My time in Paris is almost over. I saw the Eiffel Tower, the Louvre, Versailles, and the Pere Lachaise Cemetery. Other than that, I walked around the city like it was my job. Actually, since I’m unemployed walking could very well be my job. I could be like the walking version of Forest Gump. It’s a fitting description, since I have a tendency to stumble onto things around which other people would plan their day. For instance, my first night in the city I decided to check out the Eiffel Tower, since every one raves about it. So I hopped on the metro and hopped off at Trocadero. I hadn’t planned it out much more than that so when I was back up at ground level I just started walking. (And for those of you who are concerned, yes it was dark so I decided to play it safe and hitch-hike down some poorly-lit alleys and collect strange looking needles while I was there. Calm down!) I had just started to get a sinking feeling that I was getting farther and farther away from the tower when I turned a corner and BAM! There it was, the top of the tower looming above another building. Things like the Eiffel Tower are infinitely more exciting when you aren’t expecting them.
I stumbled across the Louvre in a similar fashion. In fact, I felt a little bit like Forest Gump the whole time that I was at the Louvre; I was in the presence of greatness and yet I had no clue what was going on. Now, I’m not completely uncultured, but it’s safe to say that I have little understanding of good art. For instance, there was one large Italian paining that had a small crowd in front of it. It was a nice painting, but I didn’t understand it at all. From what I understood, it was a portrait of babies holding a disco ball. Now, I’m fairly certain that the babies were, in fact, cherubs but I remain quite unsure of what the disco ball was.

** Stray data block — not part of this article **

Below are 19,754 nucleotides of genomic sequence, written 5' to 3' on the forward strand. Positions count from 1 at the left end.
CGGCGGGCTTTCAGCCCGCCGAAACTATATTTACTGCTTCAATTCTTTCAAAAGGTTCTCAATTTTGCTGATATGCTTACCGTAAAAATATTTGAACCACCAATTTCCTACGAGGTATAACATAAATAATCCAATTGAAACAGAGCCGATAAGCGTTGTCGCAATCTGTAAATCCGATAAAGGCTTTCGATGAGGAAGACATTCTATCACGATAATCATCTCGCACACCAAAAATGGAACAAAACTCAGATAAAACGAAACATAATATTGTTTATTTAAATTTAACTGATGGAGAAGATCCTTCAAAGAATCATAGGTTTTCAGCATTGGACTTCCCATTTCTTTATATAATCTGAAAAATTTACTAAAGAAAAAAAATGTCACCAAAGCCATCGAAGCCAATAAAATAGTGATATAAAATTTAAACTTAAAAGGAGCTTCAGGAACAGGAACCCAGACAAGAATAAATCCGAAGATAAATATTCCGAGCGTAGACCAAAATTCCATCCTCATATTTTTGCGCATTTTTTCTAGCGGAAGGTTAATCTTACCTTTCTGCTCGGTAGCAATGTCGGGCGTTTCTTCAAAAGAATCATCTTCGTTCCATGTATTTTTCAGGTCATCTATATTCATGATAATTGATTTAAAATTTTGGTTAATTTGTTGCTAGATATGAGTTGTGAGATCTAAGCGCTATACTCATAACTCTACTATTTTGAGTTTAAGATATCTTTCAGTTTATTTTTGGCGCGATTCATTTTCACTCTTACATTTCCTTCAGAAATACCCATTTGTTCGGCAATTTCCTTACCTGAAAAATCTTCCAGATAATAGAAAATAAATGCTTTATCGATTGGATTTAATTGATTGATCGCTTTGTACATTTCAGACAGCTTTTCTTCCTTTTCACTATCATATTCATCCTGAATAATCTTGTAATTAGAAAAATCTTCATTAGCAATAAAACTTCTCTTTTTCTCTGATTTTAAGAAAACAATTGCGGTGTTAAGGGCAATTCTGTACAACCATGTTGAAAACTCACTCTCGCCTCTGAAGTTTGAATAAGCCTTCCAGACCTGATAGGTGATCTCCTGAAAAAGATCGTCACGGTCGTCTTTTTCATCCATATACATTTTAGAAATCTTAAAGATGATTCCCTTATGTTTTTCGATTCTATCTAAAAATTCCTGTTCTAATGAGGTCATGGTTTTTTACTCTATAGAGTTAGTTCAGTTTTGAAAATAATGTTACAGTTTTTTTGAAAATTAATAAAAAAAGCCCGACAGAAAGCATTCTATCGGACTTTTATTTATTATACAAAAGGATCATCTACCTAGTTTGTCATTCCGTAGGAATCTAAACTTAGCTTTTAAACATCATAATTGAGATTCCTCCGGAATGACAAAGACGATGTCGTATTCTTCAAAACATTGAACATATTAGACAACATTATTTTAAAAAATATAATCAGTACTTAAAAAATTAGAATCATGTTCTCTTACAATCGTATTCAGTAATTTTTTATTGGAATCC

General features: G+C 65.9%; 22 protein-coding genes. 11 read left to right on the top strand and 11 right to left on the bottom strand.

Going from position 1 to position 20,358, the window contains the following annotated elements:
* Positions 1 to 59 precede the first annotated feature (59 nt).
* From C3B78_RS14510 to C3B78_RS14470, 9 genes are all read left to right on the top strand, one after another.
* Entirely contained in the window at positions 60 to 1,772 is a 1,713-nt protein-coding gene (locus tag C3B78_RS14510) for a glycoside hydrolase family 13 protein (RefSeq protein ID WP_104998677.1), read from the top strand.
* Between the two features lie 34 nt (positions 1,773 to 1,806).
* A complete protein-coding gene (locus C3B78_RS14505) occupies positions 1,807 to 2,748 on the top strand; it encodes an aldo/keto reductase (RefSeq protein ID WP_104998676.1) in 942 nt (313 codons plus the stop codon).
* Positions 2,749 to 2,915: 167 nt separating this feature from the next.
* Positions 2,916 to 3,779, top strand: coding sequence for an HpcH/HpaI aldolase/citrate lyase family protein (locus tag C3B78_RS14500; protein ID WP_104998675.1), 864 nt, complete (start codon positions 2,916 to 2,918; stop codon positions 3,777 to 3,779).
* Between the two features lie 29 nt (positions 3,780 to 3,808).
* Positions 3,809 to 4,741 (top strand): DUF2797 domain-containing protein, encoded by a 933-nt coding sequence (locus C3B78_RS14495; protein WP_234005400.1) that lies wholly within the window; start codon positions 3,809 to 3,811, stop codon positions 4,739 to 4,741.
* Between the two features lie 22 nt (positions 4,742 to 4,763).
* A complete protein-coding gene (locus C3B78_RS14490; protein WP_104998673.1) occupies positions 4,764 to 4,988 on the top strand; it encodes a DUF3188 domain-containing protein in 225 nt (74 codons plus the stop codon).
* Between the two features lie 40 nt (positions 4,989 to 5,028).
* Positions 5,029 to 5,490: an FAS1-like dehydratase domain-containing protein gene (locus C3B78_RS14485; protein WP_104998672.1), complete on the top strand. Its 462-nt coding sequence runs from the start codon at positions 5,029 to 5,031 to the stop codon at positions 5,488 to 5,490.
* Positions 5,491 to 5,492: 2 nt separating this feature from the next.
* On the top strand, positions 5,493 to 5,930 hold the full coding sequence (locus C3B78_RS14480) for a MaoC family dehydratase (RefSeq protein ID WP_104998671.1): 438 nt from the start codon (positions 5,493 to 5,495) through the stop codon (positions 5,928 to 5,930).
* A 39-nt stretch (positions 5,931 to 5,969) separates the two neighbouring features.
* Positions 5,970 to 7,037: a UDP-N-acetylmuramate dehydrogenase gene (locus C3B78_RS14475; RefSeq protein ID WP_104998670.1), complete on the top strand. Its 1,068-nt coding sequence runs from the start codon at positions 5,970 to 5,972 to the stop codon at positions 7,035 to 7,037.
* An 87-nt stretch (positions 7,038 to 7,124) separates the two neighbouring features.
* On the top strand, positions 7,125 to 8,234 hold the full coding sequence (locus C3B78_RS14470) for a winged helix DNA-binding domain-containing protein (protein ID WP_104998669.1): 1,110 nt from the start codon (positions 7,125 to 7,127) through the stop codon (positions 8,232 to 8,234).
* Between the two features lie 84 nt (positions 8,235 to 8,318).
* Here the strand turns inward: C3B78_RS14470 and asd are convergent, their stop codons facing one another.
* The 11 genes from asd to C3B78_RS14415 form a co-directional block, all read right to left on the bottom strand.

While I’m on the topic of great art, let me pause for a moment to reflect upon La Joconde. While I understand that much of the intrigue surrounding her is based on the ambiguity of the subject, I don’t understand what it was that makes herds of people wait in line to get a front-row view of her. I couldn’t help but wonder if the museum is playing a joke on the public with the juxtaposition of the tiny Mona Lisa with The giant Wedding at Cana on the opposite wall. Perhaps this is why DaVinci’s girl smirks: the thousands of people every year who flock towards her and likely miss out on other worthy pieces. However, before I sound too pretentious, let me be the first to remind you that when I look at great art I see babies shakin’ their tail feathers with a disco ball.
While I’ve enjoyed the city and appreciated (though not always understood) it’s cultural offerings, it’s time for a change of pace. Tomorrow I leave Paris and head to St-Malo for a few days.